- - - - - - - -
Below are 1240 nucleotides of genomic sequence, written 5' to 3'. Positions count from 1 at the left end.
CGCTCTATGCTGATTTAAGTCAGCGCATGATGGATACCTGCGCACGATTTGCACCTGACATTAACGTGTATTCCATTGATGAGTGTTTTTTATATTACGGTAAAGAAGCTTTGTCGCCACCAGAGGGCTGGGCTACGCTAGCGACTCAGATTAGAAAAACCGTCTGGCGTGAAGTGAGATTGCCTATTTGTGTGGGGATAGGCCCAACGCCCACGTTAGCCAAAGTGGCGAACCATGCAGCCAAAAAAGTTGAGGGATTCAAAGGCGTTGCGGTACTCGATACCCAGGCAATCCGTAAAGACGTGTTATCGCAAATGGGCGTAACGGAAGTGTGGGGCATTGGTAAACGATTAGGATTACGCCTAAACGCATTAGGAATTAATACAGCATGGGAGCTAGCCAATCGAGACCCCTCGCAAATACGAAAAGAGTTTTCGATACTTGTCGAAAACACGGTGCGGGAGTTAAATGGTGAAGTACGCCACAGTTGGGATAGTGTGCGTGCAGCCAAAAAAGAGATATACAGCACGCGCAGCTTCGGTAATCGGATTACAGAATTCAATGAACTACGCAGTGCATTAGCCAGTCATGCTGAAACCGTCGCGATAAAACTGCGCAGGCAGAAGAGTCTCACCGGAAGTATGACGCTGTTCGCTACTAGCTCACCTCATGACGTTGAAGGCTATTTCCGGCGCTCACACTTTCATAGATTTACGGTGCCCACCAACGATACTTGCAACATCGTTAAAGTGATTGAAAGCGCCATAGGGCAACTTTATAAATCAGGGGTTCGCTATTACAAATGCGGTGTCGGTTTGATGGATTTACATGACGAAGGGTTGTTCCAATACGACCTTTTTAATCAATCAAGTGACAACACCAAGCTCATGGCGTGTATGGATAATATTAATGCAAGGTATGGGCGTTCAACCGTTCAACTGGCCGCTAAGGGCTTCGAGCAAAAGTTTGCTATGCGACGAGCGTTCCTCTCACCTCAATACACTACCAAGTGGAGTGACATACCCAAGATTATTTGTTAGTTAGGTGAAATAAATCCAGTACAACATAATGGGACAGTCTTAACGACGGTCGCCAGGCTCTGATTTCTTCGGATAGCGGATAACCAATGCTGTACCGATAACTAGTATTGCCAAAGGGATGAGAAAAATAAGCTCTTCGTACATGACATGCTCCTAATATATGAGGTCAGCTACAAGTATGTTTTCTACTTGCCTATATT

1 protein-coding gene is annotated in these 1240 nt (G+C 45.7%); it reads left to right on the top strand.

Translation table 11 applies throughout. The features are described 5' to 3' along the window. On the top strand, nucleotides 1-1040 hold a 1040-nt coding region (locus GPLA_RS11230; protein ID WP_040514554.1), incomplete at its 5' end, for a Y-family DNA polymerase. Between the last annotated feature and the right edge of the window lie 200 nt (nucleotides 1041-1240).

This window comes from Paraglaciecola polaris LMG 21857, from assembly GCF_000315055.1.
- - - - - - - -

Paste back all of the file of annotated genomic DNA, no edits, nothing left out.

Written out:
Below are 1240 nucleotides of genomic sequence, written 5' to 3'. Positions count from 1 at the left end.
CGCTCTATGCTGATTTAAGTCAGCGCATGATGGATACCTGCGCACGATTTGCACCTGACATTAACGTGTATTCCATTGATGAGTGTTTTTTATATTACGGTAAAGAAGCTTTGTCGCCACCAGAGGGCTGGGCTACGCTAGCGACTCAGATTAGAAAAACCGTCTGGCGTGAAGTGAGATTGCCTATTTGTGTGGGGATAGGCCCAACGCCCACGTTAGCCAAAGTGGCGAACCATGCAGCCAAAAAAGTTGAGGGATTCAAAGGCGTTGCGGTACTCGATACCCAGGCAATCCGTAAAGACGTGTTATCGCAAATGGGCGTAACGGAAGTGTGGGGCATTGGTAAACGATTAGGATTACGCCTAAACGCATTAGGAATTAATACAGCATGGGAGCTAGCCAATCGAGACCCCTCGCAAATACGAAAAGAGTTTTCGATACTTGTCGAAAACACGGTGCGGGAGTTAAATGGTGAAGTACGCCACAGTTGGGATAGTGTGCGTGCAGCCAAAAAAGAGATATACAGCACGCGCAGCTTCGGTAATCGGATTACAGAATTCAATGAACTACGCAGTGCATTAGCCAGTCATGCTGAAACCGTCGCGATAAAACTGCGCAGGCAGAAGAGTCTCACCGGAAGTATGACGCTGTTCGCTACTAGCTCACCTCATGACGTTGAAGGCTATTTCCGGCGCTCACACTTTCATAGATTTACGGTGCCCACCAACGATACTTGCAACATCGTTAAAGTGATTGAAAGCGCCATAGGGCAACTTTATAAATCAGGGGTTCGCTATTACAAATGCGGTGTCGGTTTGATGGATTTACATGACGAAGGGTTGTTCCAATACGACCTTTTTAATCAATCAAGTGACAACACCAAGCTCATGGCGTGTATGGATAATATTAATGCAAGGTATGGGCGTTCAACCGTTCAACTGGCCGCTAAGGGCTTCGAGCAAAAGTTTGCTATGCGACGAGCGTTCCTCTCACCTCAATACACTACCAAGTGGAGTGACATACCCAAGATTATTTGTTAGTTAGGTGAAATAAATCCAGTACAACATAATGGGACAGTCTTAACGACGGTCGCCAGGCTCTGATTTCTTCGGATAGCGGATAACCAATGCTGTACCGATAACTAGTATTGCCAAAGGGATGAGAAAAATAAGCTCTTCGTACATGACATGCTCCTAATATATGAGGTCAGCTACAAGTATGTTTTCTACTTGCCTATATT

1 protein-coding gene is annotated in these 1240 nt (G+C 45.7%); it reads left to right on the top strand.

Translation table 11 applies throughout. The features are described 5' to 3' along the window. On the top strand, nucleotides 1-1040 hold a 1040-nt coding region (locus GPLA_RS11230; protein ID WP_040514554.1), incomplete at its 5' end, for a Y-family DNA polymerase. Between the last annotated feature and the right edge of the window lie 200 nt (nucleotides 1041-1240).

This window comes from Paraglaciecola polaris LMG 21857, from assembly GCF_000315055.1.